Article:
Waverly learned to read the nightmares.
When Nicole dreamed of the forest fire, she thrashed her legs under the blankets like she was trying to run.
When Nicole dreamed of falling, of Dolls, of the rope giving way, she’d sink both hands into the mattress, gripping the sheets like a lifeline.
When Nicole dreamed of drowning, she awoke gasping, clawing at her throat.
When she dreamed of eighteen months, three weeks, and four days, Waverly awoke to Nicole’s hands, hands that grasped her rib cage, her shoulders, her face. And then Waverly would kiss her and Nicole would whisper sorry. Waverly would shake her head and spread her legs and let Nicole inside, let her burry herself in warmth, let her stay.
Waverly’s nightmares were more difficult to decipher.
There was the one about Nicole dying. There was the one about Wynonna dying. There was the one about Doc dying. There was one about Dolls dying. There was the one about Mama dying. There was the one about Alice dying.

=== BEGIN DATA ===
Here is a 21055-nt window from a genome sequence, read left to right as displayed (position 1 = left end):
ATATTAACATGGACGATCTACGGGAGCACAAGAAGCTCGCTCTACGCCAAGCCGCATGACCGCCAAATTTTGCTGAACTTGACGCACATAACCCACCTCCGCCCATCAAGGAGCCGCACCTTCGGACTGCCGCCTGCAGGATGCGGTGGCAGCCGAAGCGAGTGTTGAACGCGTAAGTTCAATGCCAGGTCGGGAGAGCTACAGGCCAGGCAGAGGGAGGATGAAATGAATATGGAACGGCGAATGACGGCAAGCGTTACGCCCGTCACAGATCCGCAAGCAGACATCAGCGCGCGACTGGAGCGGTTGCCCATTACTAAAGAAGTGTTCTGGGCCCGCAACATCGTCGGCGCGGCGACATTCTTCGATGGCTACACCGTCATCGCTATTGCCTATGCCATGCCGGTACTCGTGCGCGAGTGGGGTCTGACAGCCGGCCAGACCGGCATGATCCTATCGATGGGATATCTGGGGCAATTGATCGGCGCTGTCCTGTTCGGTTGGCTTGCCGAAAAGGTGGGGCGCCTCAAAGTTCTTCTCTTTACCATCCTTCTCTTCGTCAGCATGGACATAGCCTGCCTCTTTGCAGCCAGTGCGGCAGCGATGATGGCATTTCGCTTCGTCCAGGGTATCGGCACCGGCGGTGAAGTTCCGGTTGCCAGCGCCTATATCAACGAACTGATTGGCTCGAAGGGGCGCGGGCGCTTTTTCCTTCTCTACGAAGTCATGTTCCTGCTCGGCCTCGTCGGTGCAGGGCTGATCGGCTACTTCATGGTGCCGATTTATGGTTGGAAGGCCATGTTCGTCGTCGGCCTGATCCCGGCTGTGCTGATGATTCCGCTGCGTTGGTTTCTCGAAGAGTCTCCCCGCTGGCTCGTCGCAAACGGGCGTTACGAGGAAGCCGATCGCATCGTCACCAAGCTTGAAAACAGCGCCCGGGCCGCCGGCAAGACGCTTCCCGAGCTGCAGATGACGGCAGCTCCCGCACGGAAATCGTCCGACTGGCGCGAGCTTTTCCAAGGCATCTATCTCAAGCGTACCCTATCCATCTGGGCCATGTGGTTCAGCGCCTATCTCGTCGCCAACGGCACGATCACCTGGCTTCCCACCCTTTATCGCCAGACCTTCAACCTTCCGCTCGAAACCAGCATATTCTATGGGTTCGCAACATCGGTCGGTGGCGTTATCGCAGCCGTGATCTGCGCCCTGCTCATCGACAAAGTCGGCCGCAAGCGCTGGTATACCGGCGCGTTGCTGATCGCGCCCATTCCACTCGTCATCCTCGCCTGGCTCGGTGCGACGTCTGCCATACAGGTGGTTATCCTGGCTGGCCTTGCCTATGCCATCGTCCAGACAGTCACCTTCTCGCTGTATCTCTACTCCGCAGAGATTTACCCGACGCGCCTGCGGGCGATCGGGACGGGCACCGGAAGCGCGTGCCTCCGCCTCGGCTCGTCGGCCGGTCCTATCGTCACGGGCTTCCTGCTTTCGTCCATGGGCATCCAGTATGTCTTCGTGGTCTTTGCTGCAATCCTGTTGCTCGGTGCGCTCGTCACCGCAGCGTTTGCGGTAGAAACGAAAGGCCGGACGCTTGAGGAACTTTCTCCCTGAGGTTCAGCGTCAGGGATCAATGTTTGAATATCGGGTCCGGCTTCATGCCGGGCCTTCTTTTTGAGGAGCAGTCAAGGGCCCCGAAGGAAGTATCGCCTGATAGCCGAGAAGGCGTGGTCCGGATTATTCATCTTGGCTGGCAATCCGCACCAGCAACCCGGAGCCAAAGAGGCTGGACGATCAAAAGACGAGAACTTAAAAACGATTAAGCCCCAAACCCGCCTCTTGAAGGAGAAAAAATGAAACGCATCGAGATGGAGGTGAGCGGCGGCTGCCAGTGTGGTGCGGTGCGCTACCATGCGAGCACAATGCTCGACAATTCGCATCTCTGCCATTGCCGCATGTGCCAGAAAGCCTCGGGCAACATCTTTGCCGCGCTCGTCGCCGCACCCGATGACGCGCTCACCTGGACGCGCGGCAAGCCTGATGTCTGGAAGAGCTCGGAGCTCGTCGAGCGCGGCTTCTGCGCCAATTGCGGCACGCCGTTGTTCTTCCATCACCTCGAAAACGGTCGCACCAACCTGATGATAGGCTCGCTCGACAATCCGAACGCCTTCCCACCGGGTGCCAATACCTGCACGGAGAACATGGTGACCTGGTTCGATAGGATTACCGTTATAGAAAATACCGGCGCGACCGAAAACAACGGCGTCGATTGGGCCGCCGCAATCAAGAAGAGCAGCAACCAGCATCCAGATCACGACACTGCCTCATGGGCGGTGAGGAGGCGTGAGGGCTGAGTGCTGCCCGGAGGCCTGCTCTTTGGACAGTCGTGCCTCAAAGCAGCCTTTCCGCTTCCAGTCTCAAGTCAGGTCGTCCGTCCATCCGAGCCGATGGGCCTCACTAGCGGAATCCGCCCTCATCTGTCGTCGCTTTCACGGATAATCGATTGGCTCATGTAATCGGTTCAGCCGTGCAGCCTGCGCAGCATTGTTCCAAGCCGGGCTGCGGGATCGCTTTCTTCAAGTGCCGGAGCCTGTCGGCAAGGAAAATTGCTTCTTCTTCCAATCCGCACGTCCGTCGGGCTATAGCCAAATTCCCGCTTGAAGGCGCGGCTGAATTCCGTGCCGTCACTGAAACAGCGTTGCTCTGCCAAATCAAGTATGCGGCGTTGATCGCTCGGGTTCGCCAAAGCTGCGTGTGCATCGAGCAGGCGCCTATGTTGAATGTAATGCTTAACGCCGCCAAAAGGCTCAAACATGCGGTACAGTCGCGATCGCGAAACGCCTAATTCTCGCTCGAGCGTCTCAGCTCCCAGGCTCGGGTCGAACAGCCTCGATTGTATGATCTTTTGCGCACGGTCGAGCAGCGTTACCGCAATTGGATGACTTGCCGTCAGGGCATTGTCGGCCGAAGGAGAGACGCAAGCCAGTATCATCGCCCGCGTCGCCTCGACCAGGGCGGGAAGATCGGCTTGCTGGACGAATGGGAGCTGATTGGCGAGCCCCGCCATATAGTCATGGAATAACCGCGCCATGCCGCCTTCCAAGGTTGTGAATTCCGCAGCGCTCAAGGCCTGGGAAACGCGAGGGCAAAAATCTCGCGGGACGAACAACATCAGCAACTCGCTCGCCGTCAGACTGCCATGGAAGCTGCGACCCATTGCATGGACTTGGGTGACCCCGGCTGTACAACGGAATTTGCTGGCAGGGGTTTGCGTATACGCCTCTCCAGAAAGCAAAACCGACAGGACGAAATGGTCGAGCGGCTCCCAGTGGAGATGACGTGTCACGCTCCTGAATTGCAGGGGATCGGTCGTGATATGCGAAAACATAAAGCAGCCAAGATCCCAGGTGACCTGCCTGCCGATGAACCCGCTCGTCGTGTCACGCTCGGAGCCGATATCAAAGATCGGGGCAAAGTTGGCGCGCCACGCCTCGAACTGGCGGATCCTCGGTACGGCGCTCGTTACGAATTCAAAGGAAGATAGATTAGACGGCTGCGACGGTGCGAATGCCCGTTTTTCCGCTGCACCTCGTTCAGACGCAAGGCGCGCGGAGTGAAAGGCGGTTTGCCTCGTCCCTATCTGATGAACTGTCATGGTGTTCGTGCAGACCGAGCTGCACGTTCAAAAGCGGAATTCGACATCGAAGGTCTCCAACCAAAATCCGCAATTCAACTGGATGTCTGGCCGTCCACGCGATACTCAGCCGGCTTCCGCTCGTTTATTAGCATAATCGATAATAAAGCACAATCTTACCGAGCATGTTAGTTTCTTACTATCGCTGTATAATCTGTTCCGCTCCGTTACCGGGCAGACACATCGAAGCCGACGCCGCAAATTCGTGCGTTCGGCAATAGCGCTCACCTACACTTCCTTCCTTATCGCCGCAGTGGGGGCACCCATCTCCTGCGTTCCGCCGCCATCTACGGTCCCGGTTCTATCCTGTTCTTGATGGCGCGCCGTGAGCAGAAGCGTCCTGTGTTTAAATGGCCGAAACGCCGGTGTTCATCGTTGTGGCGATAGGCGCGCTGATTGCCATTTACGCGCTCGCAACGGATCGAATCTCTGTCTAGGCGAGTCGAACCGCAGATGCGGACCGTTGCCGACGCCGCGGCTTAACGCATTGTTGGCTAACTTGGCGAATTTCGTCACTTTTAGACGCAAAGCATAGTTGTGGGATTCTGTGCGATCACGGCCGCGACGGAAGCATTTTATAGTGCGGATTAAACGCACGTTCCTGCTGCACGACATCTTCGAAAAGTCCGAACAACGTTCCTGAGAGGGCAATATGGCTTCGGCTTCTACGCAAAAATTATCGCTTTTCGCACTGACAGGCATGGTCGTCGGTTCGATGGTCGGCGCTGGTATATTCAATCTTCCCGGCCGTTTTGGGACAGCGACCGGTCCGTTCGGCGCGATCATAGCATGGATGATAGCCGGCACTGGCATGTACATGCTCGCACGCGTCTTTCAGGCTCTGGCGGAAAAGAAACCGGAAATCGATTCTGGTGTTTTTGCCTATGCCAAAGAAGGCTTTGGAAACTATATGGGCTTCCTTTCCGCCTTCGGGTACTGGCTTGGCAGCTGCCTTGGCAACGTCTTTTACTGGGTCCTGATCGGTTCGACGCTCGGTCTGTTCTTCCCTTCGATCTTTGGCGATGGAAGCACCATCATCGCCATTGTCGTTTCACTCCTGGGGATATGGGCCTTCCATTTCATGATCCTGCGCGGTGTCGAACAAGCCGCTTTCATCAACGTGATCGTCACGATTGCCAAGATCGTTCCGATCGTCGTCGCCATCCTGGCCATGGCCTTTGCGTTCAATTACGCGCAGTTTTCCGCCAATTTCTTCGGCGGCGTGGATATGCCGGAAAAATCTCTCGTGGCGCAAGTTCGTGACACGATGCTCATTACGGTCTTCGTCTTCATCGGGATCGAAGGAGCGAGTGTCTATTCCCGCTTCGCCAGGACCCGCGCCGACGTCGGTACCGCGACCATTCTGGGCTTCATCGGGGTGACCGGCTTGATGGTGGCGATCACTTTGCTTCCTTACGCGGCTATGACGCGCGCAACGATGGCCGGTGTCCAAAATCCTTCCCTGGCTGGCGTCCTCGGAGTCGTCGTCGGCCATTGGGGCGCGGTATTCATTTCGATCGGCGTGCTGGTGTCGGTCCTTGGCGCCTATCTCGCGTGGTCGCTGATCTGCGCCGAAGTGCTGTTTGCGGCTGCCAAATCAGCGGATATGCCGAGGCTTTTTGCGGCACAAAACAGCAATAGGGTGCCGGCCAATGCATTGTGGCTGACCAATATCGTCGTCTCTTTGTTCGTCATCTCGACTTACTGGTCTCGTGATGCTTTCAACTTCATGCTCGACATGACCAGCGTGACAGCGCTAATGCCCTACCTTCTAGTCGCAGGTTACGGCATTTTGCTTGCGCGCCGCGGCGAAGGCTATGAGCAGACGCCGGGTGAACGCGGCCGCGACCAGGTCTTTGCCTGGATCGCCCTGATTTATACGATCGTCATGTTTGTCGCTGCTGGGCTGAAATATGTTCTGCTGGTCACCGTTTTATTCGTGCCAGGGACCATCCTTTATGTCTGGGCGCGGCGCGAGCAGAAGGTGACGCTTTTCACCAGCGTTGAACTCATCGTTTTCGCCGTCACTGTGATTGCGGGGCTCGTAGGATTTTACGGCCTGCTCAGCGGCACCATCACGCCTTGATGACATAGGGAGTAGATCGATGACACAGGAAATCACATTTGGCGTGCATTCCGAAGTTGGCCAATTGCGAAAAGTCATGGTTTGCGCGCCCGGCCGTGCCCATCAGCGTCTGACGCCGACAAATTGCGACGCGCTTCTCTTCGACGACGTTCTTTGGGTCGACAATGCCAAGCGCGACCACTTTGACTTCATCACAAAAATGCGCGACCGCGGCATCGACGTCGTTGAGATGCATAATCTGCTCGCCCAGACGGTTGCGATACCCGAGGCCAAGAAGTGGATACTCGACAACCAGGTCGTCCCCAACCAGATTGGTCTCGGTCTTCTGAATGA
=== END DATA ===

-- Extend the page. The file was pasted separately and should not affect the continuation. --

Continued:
But there was also a voice that coiled around her skull, hissing and licking, that sing-song, angry, venomous voice.
Sometimes Waverly could see her, could see Jolene. And Jolene would rattle in her ear: you are worthless, you are worthless, you are worthless…
Sometimes Jolene pushed Wynonna into endless fog and Waverly could only watch and scream and reach out for nothing.
Sometimes Jolene took Nicole’s face in her hands and kissed her with a forked tongue. Sometimes Jolene’s hands circled Nicole’s neck, sometimes one would disappear between Nicole’s legs and Waverly would wake up nauseas and shaking.
But lately, her dreams whispered warnings. About the Shield. The Champion. Whispers, whispers, foreboding darkness.
Those she kept to herself.
Those she hid behind a smile and a laugh and the feel of Nicole’s hand in her own.